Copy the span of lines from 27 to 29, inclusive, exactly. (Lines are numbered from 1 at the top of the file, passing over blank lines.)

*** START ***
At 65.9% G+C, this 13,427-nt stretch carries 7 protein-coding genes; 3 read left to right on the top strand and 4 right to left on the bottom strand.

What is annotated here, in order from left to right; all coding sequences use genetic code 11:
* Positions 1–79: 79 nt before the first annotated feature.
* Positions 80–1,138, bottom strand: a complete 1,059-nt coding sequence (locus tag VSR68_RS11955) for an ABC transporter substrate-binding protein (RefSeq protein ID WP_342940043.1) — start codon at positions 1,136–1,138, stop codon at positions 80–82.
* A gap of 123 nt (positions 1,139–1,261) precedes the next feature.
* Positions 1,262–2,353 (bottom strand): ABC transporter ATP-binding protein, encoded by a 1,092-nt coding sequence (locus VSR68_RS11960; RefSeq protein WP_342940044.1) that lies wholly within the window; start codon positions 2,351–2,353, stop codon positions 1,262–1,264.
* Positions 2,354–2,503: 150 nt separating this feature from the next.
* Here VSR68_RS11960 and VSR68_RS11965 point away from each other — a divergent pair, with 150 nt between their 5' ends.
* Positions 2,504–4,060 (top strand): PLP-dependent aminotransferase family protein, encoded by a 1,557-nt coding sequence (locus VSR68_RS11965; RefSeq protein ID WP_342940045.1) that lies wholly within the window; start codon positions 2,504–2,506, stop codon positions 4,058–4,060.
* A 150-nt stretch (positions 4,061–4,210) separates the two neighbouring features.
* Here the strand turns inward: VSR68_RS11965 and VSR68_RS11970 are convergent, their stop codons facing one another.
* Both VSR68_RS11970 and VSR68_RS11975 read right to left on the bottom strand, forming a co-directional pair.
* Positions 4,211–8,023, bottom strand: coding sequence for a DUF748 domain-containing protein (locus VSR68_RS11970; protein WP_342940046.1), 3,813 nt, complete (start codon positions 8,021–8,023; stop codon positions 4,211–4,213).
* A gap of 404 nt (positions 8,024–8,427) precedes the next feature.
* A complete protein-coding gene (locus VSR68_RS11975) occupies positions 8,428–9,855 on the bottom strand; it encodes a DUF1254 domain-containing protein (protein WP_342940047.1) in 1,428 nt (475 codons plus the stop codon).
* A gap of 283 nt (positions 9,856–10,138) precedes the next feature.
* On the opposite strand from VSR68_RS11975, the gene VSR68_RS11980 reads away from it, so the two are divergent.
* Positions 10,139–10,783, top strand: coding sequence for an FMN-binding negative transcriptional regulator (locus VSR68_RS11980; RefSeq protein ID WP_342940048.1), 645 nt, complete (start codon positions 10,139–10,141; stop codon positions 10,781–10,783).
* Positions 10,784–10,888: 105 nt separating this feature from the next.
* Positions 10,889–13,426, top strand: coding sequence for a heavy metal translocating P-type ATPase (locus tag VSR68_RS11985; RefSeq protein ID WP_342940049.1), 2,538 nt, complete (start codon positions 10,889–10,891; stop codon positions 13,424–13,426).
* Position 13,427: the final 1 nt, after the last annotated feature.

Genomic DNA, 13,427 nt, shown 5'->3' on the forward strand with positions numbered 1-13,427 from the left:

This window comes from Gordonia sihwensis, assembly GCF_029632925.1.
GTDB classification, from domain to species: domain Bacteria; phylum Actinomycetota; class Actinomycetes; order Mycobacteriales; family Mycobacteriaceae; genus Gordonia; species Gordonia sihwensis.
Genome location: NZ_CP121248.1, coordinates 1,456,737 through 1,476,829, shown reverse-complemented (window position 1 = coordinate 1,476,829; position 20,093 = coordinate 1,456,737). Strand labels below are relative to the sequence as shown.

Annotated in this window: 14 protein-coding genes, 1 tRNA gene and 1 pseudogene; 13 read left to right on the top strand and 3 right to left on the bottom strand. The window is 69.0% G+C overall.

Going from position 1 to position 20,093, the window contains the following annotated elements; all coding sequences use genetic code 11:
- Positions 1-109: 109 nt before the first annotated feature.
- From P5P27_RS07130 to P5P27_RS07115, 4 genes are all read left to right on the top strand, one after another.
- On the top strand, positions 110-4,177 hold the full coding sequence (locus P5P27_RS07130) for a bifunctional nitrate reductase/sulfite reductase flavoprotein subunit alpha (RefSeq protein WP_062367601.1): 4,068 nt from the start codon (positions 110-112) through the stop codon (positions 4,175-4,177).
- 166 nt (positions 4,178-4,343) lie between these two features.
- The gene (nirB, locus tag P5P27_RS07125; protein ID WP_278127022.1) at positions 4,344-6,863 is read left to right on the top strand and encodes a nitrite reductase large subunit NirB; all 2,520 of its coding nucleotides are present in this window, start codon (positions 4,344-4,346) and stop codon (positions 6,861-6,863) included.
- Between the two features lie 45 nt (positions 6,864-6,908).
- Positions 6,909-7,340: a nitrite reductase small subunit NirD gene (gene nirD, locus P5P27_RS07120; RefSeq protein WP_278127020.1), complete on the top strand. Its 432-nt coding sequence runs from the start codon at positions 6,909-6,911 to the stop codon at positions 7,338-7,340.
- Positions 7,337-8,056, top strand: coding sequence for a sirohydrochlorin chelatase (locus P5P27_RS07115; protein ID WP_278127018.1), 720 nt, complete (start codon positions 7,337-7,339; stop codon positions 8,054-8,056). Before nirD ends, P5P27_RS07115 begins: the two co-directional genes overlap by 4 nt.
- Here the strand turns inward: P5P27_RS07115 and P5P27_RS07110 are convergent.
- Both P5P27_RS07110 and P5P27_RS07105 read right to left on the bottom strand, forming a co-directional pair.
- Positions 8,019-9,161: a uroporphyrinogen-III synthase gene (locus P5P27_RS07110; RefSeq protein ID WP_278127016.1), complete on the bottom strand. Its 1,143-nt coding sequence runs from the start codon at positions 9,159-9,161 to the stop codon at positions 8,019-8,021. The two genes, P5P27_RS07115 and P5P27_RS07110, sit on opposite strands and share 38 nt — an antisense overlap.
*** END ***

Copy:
Going from position 1 to position 20,093, the window contains the following annotated elements; all coding sequences use genetic code 11:
- Positions 1-109: 109 nt before the first annotated feature.
- From P5P27_RS07130 to P5P27_RS07115, 4 genes are all read left to right on the top strand, one after another.